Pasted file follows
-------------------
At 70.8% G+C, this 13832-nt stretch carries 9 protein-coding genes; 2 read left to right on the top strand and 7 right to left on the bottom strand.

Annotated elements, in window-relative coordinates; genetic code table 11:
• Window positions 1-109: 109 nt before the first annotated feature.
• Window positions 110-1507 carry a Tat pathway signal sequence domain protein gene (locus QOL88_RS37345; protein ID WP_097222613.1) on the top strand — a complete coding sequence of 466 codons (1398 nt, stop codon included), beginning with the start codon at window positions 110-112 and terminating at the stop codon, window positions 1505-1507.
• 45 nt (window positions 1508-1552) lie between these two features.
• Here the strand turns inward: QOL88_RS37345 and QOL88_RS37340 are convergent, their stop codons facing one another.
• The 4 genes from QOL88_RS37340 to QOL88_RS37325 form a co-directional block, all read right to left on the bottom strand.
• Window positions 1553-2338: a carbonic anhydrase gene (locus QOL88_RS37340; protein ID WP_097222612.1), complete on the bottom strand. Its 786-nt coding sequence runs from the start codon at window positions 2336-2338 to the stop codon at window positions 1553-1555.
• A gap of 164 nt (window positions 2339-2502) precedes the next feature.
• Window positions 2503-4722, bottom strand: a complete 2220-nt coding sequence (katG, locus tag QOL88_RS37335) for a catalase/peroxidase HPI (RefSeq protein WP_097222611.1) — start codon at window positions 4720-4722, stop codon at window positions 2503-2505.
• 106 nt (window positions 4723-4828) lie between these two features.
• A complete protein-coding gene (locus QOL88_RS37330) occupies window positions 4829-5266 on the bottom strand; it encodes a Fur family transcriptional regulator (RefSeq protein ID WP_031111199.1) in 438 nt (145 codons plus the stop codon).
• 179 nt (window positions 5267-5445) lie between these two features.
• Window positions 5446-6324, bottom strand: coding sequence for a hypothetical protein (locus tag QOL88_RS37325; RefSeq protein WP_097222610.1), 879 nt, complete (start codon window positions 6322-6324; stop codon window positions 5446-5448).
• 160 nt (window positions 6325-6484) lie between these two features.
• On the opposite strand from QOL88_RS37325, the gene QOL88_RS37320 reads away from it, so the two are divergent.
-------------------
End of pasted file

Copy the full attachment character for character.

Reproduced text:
At 70.8% G+C, this 13832-nt stretch carries 9 protein-coding genes; 2 read left to right on the top strand and 7 right to left on the bottom strand.

Annotated elements, in window-relative coordinates; genetic code table 11:
• Window positions 1-109: 109 nt before the first annotated feature.
• Window positions 110-1507 carry a Tat pathway signal sequence domain protein gene (locus QOL88_RS37345; protein ID WP_097222613.1) on the top strand — a complete coding sequence of 466 codons (1398 nt, stop codon included), beginning with the start codon at window positions 110-112 and terminating at the stop codon, window positions 1505-1507.
• 45 nt (window positions 1508-1552) lie between these two features.
• Here the strand turns inward: QOL88_RS37345 and QOL88_RS37340 are convergent, their stop codons facing one another.
• The 4 genes from QOL88_RS37340 to QOL88_RS37325 form a co-directional block, all read right to left on the bottom strand.
• Window positions 1553-2338: a carbonic anhydrase gene (locus QOL88_RS37340; protein ID WP_097222612.1), complete on the bottom strand. Its 786-nt coding sequence runs from the start codon at window positions 2336-2338 to the stop codon at window positions 1553-1555.
• A gap of 164 nt (window positions 2339-2502) precedes the next feature.
• Window positions 2503-4722, bottom strand: a complete 2220-nt coding sequence (katG, locus tag QOL88_RS37335) for a catalase/peroxidase HPI (RefSeq protein WP_097222611.1) — start codon at window positions 4720-4722, stop codon at window positions 2503-2505.
• 106 nt (window positions 4723-4828) lie between these two features.
• A complete protein-coding gene (locus QOL88_RS37330) occupies window positions 4829-5266 on the bottom strand; it encodes a Fur family transcriptional regulator (RefSeq protein ID WP_031111199.1) in 438 nt (145 codons plus the stop codon).
• 179 nt (window positions 5267-5445) lie between these two features.
• Window positions 5446-6324, bottom strand: coding sequence for a hypothetical protein (locus tag QOL88_RS37325; RefSeq protein WP_097222610.1), 879 nt, complete (start codon window positions 6322-6324; stop codon window positions 5446-5448).
• 160 nt (window positions 6325-6484) lie between these two features.
• On the opposite strand from QOL88_RS37325, the gene QOL88_RS37320 reads away from it, so the two are divergent.